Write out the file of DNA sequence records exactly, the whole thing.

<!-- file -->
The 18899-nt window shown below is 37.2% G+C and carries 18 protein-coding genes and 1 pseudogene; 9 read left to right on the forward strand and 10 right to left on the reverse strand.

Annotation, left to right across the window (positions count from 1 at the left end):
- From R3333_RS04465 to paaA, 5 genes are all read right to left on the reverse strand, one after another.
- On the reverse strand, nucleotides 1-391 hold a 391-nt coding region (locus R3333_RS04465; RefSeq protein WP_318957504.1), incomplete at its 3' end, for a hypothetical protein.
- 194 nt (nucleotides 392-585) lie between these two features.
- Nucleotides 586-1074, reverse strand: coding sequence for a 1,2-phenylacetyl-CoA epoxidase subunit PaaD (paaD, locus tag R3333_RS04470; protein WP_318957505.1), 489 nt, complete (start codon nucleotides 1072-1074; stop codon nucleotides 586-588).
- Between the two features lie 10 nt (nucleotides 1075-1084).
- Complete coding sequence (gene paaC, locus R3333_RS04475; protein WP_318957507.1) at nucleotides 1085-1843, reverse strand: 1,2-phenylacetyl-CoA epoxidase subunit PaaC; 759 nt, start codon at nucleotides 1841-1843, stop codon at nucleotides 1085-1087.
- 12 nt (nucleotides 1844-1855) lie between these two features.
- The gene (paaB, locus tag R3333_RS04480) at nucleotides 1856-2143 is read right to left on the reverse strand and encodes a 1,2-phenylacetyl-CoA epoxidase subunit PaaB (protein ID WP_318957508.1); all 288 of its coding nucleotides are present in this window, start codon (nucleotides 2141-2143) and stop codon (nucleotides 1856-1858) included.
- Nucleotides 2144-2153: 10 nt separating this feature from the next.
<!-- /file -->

The 18899-nt window shown below is 37.2% G+C and carries 18 protein-coding genes and 1 pseudogene; 9 read left to right on the forward strand and 10 right to left on the reverse strand.

Annotation, left to right across the window (positions count from 1 at the left end):
- From R3333_RS04465 to paaA, 5 genes are all read right to left on the reverse strand, one after another.
- On the reverse strand, nucleotides 1-391 hold a 391-nt coding region (locus R3333_RS04465; RefSeq protein WP_318957504.1), incomplete at its 3' end, for a hypothetical protein.
- 194 nt (nucleotides 392-585) lie between these two features.
- Nucleotides 586-1074, reverse strand: coding sequence for a 1,2-phenylacetyl-CoA epoxidase subunit PaaD (paaD, locus tag R3333_RS04470; protein WP_318957505.1), 489 nt, complete (start codon nucleotides 1072-1074; stop codon nucleotides 586-588).
- Between the two features lie 10 nt (nucleotides 1075-1084).
- Complete coding sequence (gene paaC, locus R3333_RS04475; protein WP_318957507.1) at nucleotides 1085-1843, reverse strand: 1,2-phenylacetyl-CoA epoxidase subunit PaaC; 759 nt, start codon at nucleotides 1841-1843, stop codon at nucleotides 1085-1087.
- 12 nt (nucleotides 1844-1855) lie between these two features.
- The gene (paaB, locus tag R3333_RS04480) at nucleotides 1856-2143 is read right to left on the reverse strand and encodes a 1,2-phenylacetyl-CoA epoxidase subunit PaaB (protein ID WP_318957508.1); all 288 of its coding nucleotides are present in this window, start codon (nucleotides 2141-2143) and stop codon (nucleotides 1856-1858) included.
- Nucleotides 2144-2153: 10 nt separating this feature from the next.